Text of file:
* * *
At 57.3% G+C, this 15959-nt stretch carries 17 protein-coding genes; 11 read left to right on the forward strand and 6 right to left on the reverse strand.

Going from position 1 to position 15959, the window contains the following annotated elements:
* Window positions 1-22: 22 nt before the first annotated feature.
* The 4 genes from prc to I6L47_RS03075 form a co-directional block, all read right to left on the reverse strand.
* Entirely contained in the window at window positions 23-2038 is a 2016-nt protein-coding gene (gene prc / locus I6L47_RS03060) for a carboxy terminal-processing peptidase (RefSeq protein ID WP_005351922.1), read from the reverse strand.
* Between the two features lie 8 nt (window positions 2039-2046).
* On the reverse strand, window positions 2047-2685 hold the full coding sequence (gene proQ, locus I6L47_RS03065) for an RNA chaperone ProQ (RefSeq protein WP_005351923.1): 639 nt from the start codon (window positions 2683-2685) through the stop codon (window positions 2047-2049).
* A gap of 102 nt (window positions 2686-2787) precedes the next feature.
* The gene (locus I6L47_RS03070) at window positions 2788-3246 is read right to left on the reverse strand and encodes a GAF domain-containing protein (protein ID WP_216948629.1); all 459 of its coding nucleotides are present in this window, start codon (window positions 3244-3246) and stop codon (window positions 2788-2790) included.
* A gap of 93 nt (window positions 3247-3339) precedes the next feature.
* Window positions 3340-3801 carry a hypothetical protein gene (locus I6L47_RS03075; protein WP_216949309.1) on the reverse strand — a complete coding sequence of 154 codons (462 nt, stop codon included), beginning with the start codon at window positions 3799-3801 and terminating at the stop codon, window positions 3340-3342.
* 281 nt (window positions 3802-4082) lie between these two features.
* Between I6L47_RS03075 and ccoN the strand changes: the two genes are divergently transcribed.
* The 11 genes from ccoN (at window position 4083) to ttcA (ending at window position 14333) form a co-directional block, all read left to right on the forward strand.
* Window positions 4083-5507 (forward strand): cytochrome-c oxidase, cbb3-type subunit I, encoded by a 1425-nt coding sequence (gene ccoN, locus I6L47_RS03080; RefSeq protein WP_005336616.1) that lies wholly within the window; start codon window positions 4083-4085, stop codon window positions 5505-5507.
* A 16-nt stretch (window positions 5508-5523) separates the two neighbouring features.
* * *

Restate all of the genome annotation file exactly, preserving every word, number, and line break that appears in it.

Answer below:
At 57.3% G+C, this 15959-nt stretch carries 17 protein-coding genes; 11 read left to right on the forward strand and 6 right to left on the reverse strand.

Going from position 1 to position 15959, the window contains the following annotated elements:
* Window positions 1-22: 22 nt before the first annotated feature.
* The 4 genes from prc to I6L47_RS03075 form a co-directional block, all read right to left on the reverse strand.
* Entirely contained in the window at window positions 23-2038 is a 2016-nt protein-coding gene (gene prc / locus I6L47_RS03060) for a carboxy terminal-processing peptidase (RefSeq protein ID WP_005351922.1), read from the reverse strand.
* Between the two features lie 8 nt (window positions 2039-2046).
* On the reverse strand, window positions 2047-2685 hold the full coding sequence (gene proQ, locus I6L47_RS03065) for an RNA chaperone ProQ (RefSeq protein WP_005351923.1): 639 nt from the start codon (window positions 2683-2685) through the stop codon (window positions 2047-2049).
* A gap of 102 nt (window positions 2686-2787) precedes the next feature.
* The gene (locus I6L47_RS03070) at window positions 2788-3246 is read right to left on the reverse strand and encodes a GAF domain-containing protein (protein ID WP_216948629.1); all 459 of its coding nucleotides are present in this window, start codon (window positions 3244-3246) and stop codon (window positions 2788-2790) included.
* A gap of 93 nt (window positions 3247-3339) precedes the next feature.
* Window positions 3340-3801 carry a hypothetical protein gene (locus I6L47_RS03075; protein WP_216949309.1) on the reverse strand — a complete coding sequence of 154 codons (462 nt, stop codon included), beginning with the start codon at window positions 3799-3801 and terminating at the stop codon, window positions 3340-3342.
* 281 nt (window positions 3802-4082) lie between these two features.
* Between I6L47_RS03075 and ccoN the strand changes: the two genes are divergently transcribed.
* The 11 genes from ccoN (at window position 4083) to ttcA (ending at window position 14333) form a co-directional block, all read left to right on the forward strand.
* Window positions 4083-5507 (forward strand): cytochrome-c oxidase, cbb3-type subunit I, encoded by a 1425-nt coding sequence (gene ccoN, locus I6L47_RS03080; RefSeq protein WP_005336616.1) that lies wholly within the window; start codon window positions 4083-4085, stop codon window positions 5505-5507.
* A 16-nt stretch (window positions 5508-5523) separates the two neighbouring features.